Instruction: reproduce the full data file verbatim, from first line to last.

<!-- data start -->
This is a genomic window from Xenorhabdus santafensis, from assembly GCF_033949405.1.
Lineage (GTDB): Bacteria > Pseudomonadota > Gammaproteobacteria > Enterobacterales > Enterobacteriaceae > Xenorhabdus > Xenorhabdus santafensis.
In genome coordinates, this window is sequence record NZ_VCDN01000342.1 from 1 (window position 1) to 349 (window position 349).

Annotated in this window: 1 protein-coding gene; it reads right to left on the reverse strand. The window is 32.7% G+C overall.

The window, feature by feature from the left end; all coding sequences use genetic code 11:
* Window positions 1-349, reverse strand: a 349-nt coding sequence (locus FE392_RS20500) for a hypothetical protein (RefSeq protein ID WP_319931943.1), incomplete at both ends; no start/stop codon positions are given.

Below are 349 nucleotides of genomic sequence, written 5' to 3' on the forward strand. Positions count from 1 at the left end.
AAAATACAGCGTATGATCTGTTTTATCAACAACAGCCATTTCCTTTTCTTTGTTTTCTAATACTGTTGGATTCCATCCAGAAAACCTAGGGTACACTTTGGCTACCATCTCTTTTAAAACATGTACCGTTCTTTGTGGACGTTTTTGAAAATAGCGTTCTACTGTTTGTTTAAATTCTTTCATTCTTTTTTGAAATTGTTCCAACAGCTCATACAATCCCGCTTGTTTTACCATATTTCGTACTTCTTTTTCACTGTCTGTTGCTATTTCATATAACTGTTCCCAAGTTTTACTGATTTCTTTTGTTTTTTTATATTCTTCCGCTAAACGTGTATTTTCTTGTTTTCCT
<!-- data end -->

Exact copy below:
This is a genomic window from Xenorhabdus santafensis, from assembly GCF_033949405.1.
Lineage (GTDB): Bacteria > Pseudomonadota > Gammaproteobacteria > Enterobacterales > Enterobacteriaceae > Xenorhabdus > Xenorhabdus santafensis.
In genome coordinates, this window is sequence record NZ_VCDN01000342.1 from 1 (window position 1) to 349 (window position 349).

Annotated in this window: 1 protein-coding gene; it reads right to left on the reverse strand. The window is 32.7% G+C overall.

The window, feature by feature from the left end; all coding sequences use genetic code 11:
* Window positions 1-349, reverse strand: a 349-nt coding sequence (locus FE392_RS20500) for a hypothetical protein (RefSeq protein ID WP_319931943.1), incomplete at both ends; no start/stop codon positions are given.

Below are 349 nucleotides of genomic sequence, written 5' to 3' on the forward strand. Positions count from 1 at the left end.
AAAATACAGCGTATGATCTGTTTTATCAACAACAGCCATTTCCTTTTCTTTGTTTTCTAATACTGTTGGATTCCATCCAGAAAACCTAGGGTACACTTTGGCTACCATCTCTTTTAAAACATGTACCGTTCTTTGTGGACGTTTTTGAAAATAGCGTTCTACTGTTTGTTTAAATTCTTTCATTCTTTTTTGAAATTGTTCCAACAGCTCATACAATCCCGCTTGTTTTACCATATTTCGTACTTCTTTTTCACTGTCTGTTGCTATTTCATATAACTGTTCCCAAGTTTTACTGATTTCTTTTGTTTTTTTATATTCTTCCGCTAAACGTGTATTTTCTTGTTTTCCT